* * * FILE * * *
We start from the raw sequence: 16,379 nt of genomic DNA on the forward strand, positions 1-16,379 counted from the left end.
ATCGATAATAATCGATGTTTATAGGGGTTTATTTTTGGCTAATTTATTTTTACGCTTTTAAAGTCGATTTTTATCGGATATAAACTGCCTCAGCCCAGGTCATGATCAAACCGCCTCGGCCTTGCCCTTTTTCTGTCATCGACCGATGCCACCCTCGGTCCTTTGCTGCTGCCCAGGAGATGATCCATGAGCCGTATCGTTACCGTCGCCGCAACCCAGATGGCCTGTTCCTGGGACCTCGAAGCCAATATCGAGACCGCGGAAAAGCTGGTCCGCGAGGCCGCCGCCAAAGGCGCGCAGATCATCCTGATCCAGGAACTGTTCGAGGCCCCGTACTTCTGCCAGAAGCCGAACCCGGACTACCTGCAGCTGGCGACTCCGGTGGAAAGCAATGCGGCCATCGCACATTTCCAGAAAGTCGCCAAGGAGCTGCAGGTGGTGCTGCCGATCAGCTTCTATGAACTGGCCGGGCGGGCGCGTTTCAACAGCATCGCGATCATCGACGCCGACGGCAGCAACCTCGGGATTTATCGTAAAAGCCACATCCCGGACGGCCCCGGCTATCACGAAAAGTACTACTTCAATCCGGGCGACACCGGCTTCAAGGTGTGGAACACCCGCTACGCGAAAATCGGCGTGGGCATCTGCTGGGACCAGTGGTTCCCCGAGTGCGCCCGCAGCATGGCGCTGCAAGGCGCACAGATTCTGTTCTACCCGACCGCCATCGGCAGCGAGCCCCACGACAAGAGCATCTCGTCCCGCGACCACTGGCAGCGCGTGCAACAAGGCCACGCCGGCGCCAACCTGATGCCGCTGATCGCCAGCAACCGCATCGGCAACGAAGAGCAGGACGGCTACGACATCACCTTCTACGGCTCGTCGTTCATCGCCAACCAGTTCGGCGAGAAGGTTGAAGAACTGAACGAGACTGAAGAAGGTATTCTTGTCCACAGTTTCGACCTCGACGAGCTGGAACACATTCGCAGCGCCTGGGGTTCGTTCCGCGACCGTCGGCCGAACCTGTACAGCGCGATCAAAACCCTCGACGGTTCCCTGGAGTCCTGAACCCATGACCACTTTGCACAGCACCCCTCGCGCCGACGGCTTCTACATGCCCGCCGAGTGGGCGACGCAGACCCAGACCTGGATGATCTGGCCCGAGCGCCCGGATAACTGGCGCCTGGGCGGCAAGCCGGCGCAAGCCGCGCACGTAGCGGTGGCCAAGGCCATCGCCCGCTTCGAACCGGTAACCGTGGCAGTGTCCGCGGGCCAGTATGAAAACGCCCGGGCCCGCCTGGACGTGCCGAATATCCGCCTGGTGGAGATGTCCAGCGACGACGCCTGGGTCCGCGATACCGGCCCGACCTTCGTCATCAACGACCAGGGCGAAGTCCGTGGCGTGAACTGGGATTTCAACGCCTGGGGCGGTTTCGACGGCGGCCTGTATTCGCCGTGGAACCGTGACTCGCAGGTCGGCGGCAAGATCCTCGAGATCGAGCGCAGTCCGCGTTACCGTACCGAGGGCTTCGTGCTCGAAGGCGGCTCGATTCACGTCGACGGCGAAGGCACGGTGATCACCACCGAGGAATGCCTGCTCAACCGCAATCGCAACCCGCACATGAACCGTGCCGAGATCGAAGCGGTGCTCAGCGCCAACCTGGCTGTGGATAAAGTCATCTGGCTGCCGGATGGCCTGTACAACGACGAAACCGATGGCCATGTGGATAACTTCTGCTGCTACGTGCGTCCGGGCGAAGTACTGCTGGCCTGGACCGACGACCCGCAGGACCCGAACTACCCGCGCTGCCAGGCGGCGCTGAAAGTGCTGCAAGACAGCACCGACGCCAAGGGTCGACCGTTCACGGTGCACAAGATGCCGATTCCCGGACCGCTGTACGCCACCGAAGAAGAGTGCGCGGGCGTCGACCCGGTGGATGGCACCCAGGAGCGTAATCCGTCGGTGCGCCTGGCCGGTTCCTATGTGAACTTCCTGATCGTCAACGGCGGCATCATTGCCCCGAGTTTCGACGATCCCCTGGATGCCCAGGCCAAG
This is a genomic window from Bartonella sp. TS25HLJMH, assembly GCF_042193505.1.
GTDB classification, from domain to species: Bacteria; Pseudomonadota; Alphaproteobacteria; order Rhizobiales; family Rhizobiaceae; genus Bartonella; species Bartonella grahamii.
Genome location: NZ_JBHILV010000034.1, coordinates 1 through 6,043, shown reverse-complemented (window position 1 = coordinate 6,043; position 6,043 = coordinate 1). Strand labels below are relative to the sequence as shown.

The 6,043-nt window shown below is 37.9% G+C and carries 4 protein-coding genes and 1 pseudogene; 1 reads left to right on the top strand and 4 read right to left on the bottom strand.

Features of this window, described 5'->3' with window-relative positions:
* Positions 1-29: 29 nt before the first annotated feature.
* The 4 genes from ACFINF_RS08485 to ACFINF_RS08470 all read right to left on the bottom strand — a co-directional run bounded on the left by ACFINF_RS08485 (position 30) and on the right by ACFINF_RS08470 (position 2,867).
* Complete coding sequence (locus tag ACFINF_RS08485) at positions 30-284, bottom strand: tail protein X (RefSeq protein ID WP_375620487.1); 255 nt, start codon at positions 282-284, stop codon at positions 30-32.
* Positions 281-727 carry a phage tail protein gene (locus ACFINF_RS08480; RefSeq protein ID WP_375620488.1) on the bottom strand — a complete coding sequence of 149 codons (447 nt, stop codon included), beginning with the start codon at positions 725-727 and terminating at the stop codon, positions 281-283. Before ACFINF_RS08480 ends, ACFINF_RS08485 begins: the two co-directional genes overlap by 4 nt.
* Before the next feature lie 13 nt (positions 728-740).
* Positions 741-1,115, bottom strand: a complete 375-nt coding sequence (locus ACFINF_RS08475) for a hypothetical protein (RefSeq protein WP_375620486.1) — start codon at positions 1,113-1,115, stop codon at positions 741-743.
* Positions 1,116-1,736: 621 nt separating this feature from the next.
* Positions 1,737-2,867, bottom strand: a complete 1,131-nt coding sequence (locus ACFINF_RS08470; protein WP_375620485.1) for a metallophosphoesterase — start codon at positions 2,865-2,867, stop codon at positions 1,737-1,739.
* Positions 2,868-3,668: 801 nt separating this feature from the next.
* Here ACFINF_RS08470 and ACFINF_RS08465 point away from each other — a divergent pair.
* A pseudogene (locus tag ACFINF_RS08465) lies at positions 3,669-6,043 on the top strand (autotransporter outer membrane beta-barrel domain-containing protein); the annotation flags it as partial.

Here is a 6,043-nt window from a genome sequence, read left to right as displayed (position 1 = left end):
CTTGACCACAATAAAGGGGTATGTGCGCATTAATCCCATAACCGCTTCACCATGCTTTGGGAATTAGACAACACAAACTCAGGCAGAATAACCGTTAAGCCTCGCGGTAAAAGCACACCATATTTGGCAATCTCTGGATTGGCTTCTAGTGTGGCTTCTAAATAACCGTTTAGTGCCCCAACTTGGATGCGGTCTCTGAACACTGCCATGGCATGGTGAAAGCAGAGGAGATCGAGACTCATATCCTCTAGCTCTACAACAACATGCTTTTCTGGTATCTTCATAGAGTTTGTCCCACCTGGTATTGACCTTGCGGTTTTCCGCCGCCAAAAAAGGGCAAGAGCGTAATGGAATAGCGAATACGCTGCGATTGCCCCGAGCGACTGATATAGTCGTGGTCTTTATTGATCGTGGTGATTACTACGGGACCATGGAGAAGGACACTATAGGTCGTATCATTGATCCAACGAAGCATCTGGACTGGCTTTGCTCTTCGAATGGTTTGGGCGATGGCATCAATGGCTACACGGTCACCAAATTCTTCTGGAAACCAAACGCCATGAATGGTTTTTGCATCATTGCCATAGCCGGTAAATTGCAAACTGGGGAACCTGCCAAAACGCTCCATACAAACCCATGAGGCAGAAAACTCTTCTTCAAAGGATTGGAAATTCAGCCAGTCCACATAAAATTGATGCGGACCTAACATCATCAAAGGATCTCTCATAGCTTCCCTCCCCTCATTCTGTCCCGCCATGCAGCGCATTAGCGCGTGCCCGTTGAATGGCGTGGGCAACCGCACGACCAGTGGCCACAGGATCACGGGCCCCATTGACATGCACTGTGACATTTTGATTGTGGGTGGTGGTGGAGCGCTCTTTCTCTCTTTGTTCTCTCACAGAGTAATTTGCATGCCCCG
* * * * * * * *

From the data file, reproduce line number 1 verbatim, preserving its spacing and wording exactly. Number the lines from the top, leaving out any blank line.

We start from the raw sequence: 16,379 nt of genomic DNA on the forward strand, positions 1-16,379 counted from the left end.